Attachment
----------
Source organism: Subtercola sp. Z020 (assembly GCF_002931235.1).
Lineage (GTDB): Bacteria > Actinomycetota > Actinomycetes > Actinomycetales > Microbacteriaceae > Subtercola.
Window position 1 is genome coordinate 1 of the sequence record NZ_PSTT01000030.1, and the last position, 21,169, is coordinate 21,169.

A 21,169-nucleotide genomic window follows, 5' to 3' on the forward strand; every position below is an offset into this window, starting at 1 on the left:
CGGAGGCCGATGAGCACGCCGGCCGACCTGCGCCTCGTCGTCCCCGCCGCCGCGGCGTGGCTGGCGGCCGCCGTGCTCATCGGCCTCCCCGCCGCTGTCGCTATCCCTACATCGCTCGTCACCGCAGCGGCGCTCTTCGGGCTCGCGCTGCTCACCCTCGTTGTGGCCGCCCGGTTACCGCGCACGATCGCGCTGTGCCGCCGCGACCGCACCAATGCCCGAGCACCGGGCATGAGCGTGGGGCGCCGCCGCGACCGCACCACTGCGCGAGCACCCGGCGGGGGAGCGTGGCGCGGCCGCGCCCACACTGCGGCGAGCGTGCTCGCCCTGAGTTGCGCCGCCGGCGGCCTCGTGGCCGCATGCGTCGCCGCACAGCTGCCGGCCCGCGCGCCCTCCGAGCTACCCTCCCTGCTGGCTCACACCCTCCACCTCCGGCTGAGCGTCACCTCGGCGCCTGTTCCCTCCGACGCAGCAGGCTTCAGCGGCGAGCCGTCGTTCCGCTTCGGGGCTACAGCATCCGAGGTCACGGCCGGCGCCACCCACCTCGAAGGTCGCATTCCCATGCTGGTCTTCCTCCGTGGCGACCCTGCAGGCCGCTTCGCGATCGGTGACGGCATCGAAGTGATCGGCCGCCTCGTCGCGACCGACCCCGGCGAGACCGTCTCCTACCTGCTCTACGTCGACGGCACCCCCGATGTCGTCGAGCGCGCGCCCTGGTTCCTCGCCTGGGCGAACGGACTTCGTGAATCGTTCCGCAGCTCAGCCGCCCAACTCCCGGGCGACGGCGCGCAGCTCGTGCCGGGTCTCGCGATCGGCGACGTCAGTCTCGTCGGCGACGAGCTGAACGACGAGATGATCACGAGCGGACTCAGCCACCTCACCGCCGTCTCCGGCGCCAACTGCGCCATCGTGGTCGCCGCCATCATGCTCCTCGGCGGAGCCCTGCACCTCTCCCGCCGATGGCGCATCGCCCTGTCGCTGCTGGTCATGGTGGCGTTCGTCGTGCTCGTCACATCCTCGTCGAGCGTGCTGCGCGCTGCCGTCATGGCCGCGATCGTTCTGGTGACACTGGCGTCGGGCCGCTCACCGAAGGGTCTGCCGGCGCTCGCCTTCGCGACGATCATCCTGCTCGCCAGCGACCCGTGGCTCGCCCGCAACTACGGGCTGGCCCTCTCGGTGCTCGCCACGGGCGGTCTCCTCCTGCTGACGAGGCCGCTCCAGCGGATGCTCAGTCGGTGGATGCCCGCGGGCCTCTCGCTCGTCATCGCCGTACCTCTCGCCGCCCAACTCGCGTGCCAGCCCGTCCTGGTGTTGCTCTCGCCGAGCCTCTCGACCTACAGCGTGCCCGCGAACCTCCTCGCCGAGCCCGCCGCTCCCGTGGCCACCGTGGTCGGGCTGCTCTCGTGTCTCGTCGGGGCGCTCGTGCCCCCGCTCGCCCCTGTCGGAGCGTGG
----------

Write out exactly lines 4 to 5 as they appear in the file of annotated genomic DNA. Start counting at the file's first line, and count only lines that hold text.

A 21,169-nucleotide genomic window follows, 5' to 3' on the forward strand; every position below is an offset into this window, starting at 1 on the left:
CGGAGGCCGATGAGCACGCCGGCCGACCTGCGCCTCGTCGTCCCCGCCGCCGCGGCGTGGCTGGCGGCCGCCGTGCTCATCGGCCTCCCCGCCGCTGTCGCTATCCCTACATCGCTCGTCACCGCAGCGGCGCTCTTCGGGCTCGCGCTGCTCACCCTCGTTGTGGCCGCCCGGTTACCGCGCACGATCGCGCTGTGCCGCCGCGACCGCACCAATGCCCGAGCACCGGGCATGAGCGTGGGGCGCCGCCGCGACCGCACCACTGCGCGAGCACCCGGCGGGGGAGCGTGGCGCGGCCGCGCCCACACTGCGGCGAGCGTGCTCGCCCTGAGTTGCGCCGCCGGCGGCCTCGTGGCCGCATGCGTCGCCGCACAGCTGCCGGCCCGCGCGCCCTCCGAGCTACCCTCCCTGCTGGCTCACACCCTCCACCTCCGGCTGAGCGTCACCTCGGCGCCTGTTCCCTCCGACGCAGCAGGCTTCAGCGGCGAGCCGTCGTTCCGCTTCGGGGCTACAGCATCCGAGGTCACGGCCGGCGCCACCCACCTCGAAGGTCGCATTCCCATGCTGGTCTTCCTCCGTGGCGACCCTGCAGGCCGCTTCGCGATCGGTGACGGCATCGAAGTGATCGGCCGCCTCGTCGCGACCGACCCCGGCGAGACCGTCTCCTACCTGCTCTACGTCGACGGCACCCCCGATGTCGTCGAGCGCGCGCCCTGGTTCCTCGCCTGGGCGAACGGACTTCGTGAATCGTTCCGCAGCTCAGCCGCCCAACTCCCGGGCGACGGCGCGCAGCTCGTGCCGGGTCTCGCGATCGGCGACGTCAGTCTCGTCGGCGACGAGCTGAACGACGAGATGATCACGAGCGGACTCAGCCACCTCACCGCCGTCTCCGGCGCCAACTGCGCCATCGTGGTCGCCGCCATCATGCTCCTCGGCGGAGCCCTGCACCTCTCCCGCCGATGGCGCATCGCCCTGTCGCTGCTGGTCATGGTGGCGTTCGTCGTGCTCGTCACATCCTCGTCGAGCGTGCTGCGCGCTGCCGTCATGGCCGCGATCGTTCTGGTGACACTGGCGTCGGGCCGCTCACCGAAGGGTCTGCCGGCGCTCGCCTTCGCGACGATCATCCTGCTCGCCAGCGACCCGTGGCTCGCCCGCAACTACGGGCTGGCCCTCTCGGTGCTCGCCACGGGCGGTCTCCTCCTGCTGACGAGGCCGCTCCAGCGGATGCTCAGTCGGTGGATGCCCGCGGGCCTCTCGCTCGTCATCGCCGTACCTCTCGCCGCCCAACTCGCGTGCCAGCCCGTCCTGGTGTTGCTCTCGCCGAGCCTCTCGACCTACAGCGTGCCCGCGAACCTCCTCGCCGAGCCCGCCGCTCCCGTGGCCACCGTGGTCGGGCTGCTCTCGTGTCTCGTCGGGGCGCTCGTGCCCCCGCTCGCCCCTGTCGGAGCGTGG